The guys in the IASB (International Accounting Standards Board) are working very hard – it’s evident from lots of new standards, interpretations and amendments produced every year.

In today’s article, I’d like to sum up the main changes in IFRS adopted in the past years so that you can keep them in mind and prepare.

I divided the article into 3 main parts:

  1. The “Big3” changes effective from 1 January 2018 or later
  2. Other changes effective from 1 January 2018 or later
  3. Changes effective from 1 January 2016

Before you scroll down and jump right to the third part, I’d like to stress that the changes effective from 1 January 2016 (NOW) are not that significant and relatively easy to adopt.

In other words, you just need to be aware of them and you’ll be able to apply most of these changes immediately without great effort.

However, “Big3” changes require lots of money and time to prepare and in my opinion, this is the urgent part.

Let’s dive in.

1. “Big3” changes applicable from 1 January 2018 or later

I’ve written about the “Big3” in a few articles so far and if you follow this website, you are already aware of them.

Just to recap, the Big3 are:


Big 3 Changes in IFRS

All of these standards affect almost every single company in some way.

Some companies will not be affected that much, but some of them will suffer a lot and need a plan and budget to implement the changes.

Why am I pointing these changes now?

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Yes, they are not mandatorily applicable right now (in 2017), but please be aware that you need to present comparative amounts, too.

When you prepare your financial statements for the year ended 31 December 2018, you will have to show comparative amounts for the year ended 31 December 2017 restated under the new rules.

It means that the “transition date” or the application date will be 1 January 2017.

In other words, when you recalculate your contracts or transactions under the new rules, you compare your calculations with the amounts stated under the older rules and you need to recognize a difference as one-off adjustment at 1 January 2017.

For this purpose, please look to the standard IAS 8 Accounting Policies, Changes in Accounting Estimates and Errors for guidance.

Also, all of these standards contain transitional provisions that specify some exceptions and guidance for the first-time adoption.

Let me give you one small advice.

Although IFRS 16 applies from 2019, I would strongly recommend dedicating more effort and work now and apply IFRS 16 earlier, together with other 2 standards.


Because, this way you only need to restate your financial statements once.

If you apply IFRS 9 and IFRS 15 from 2018 and IFRS 16 from 2019, you will need to restate twice.

2. Other changes applicable from 1 January 2018 or later

Besides Big3, other smaller or bigger changes are coming, too, but they will not affect all companies.

As it’s always good to know, let me sum up:

IFRS 17 Insurance Contracts

No, the new insurance standard has not been issued yet at the time of writing this article (January 2017).

It is expected in the first half of 2017.

Yes, we do have an insurance standard – IFRS 4 Insurance Contract, but it is very criticized because it does not contain unified model of accounting for insurance contracts and also, it does not provide transparent information in the financial statements.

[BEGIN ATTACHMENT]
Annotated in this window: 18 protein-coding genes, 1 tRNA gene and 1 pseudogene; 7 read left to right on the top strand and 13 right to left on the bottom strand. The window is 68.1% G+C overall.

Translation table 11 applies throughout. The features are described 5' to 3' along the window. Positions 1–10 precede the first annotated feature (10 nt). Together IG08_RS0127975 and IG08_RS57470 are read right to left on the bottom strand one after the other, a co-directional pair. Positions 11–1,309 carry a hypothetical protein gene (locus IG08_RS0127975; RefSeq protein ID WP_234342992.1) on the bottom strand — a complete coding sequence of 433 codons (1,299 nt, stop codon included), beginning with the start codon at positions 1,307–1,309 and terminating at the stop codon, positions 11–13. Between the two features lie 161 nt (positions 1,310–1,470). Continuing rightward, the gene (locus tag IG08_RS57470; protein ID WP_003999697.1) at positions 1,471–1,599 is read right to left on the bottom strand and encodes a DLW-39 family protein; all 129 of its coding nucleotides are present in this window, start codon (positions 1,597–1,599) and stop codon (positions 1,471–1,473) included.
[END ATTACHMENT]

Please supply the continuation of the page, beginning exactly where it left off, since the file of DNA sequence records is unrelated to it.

Therefore, IASB worked hard on the new insurance standard – IFRS 17.

So, if you work for the insurance company, then be aware of this forthcoming change.

IASB agreed that the new IFRS 17 would be effective for the periods starting on or after 1 January 2021.

Amendment in IFRS 2 Share-based Payment

Many people requested clarification on accounting for certain types of share-based payment transactions, because IFRS 2 simply lacked sufficient guidance.

As a result, the newest amendment in IFRS 2 clarifies and amends the following transactions:

  • Cash-settled share-based payment transactions that include a performance condition (vesting conditions)
  • Share-based payment transactions with net settlement features (mostly classified as equity-settled)
  • Modifications of share-based payment transactions from cash-settled to equity- settled.

This amendment is effective from 1 January 2018, with earlier application permitted.

Amendment in IAS 40 Investment Property

The amendment provides further guidance on the transfers into or our of investment property.

Such a transfer is possible only when there is a change in use of the property and that happens only if that property meets or ceases to meet the definition of investment property.

Therefore, a mere change in management’s intentions is not sufficient evidence of change in use.

This amendment is effective from 1 January 2018, with earlier application permitted.

3. Changes applicable from 1 January 2016

The rest of this article contains the list of IFRS changes applicable from 1 January 2016.

Therefore, you have to adopt these changes NOW, when you prepare your IFRS closings of 2016.

The good news is, as I’ve stated above, that these changes are not so material or hard to adopt in most cases.

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“Disclosure Initiative” changes (IAS 1, IAS 7)

What is “Disclosure Initiative”?

It is a document published by IASB and in fact, it represents amendments to IAS 1 Presentation of Financial Statements.

The Disclosure Initiative should help you, people preparing the IFRS financial statements, to use your judgement when making your reports.

Namely, the amendments relate to: